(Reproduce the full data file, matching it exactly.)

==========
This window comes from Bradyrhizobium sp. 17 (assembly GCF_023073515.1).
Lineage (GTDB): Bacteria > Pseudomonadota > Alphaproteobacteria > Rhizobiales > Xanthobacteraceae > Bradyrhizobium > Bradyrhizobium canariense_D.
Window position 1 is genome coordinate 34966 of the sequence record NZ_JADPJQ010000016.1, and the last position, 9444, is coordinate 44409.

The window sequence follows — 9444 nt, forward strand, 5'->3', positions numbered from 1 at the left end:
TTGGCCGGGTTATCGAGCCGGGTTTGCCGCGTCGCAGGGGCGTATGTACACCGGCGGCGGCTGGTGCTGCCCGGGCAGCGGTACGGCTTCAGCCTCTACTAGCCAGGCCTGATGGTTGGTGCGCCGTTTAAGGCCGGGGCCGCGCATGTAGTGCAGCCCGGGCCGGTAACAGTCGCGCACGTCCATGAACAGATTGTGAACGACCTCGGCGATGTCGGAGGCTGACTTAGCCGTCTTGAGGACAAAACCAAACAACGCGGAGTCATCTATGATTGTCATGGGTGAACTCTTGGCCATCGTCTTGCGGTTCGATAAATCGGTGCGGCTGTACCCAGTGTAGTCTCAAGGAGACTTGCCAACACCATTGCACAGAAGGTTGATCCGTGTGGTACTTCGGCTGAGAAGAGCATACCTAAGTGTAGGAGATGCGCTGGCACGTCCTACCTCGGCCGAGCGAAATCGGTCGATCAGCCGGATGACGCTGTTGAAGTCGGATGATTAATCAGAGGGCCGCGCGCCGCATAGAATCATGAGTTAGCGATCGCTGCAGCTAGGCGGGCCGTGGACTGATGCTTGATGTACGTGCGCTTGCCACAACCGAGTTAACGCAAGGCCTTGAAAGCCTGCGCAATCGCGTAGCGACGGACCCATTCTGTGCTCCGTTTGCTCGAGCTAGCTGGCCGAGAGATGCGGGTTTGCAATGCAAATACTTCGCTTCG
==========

This window comes from Bradyrhizobium sp. 17 (assembly GCF_023073515.1).
Lineage (GTDB): Bacteria > Pseudomonadota > Alphaproteobacteria > Rhizobiales > Xanthobacteraceae > Bradyrhizobium > Bradyrhizobium canariense_D.
Window position 1 is genome coordinate 34966 of the sequence record NZ_JADPJQ010000016.1, and the last position, 9444, is coordinate 44409.

The window sequence follows — 9444 nt, forward strand, 5'->3', positions numbered from 1 at the left end:
TTGGCCGGGTTATCGAGCCGGGTTTGCCGCGTCGCAGGGGCGTATGTACACCGGCGGCGGCTGGTGCTGCCCGGGCAGCGGTACGGCTTCAGCCTCTACTAGCCAGGCCTGATGGTTGGTGCGCCGTTTAAGGCCGGGGCCGCGCATGTAGTGCAGCCCGGGCCGGTAACAGTCGCGCACGTCCATGAACAGATTGTGAACGACCTCGGCGATGTCGGAGGCTGACTTAGCCGTCTTGAGGACAAAACCAAACAACGCGGAGTCATCTATGATTGTCATGGGTGAACTCTTGGCCATCGTCTTGCGGTTCGATAAATCGGTGCGGCTGTACCCAGTGTAGTCTCAAGGAGACTTGCCAACACCATTGCACAGAAGGTTGATCCGTGTGGTACTTCGGCTGAGAAGAGCATACCTAAGTGTAGGAGATGCGCTGGCACGTCCTACCTCGGCCGAGCGAAATCGGTCGATCAGCCGGATGACGCTGTTGAAGTCGGATGATTAATCAGAGGGCCGCGCGCCGCATAGAATCATGAGTTAGCGATCGCTGCAGCTAGGCGGGCCGTGGACTGATGCTTGATGTACGTGCGCTTGCCACAACCGAGTTAACGCAAGGCCTTGAAAGCCTGCGCAATCGCGTAGCGACGGACCCATTCTGTGCTCCGTTTGCTCGAGCTAGCTGGCCGAGAGATGCGGGTTTGCAATGCAAATACTTCGCTTCG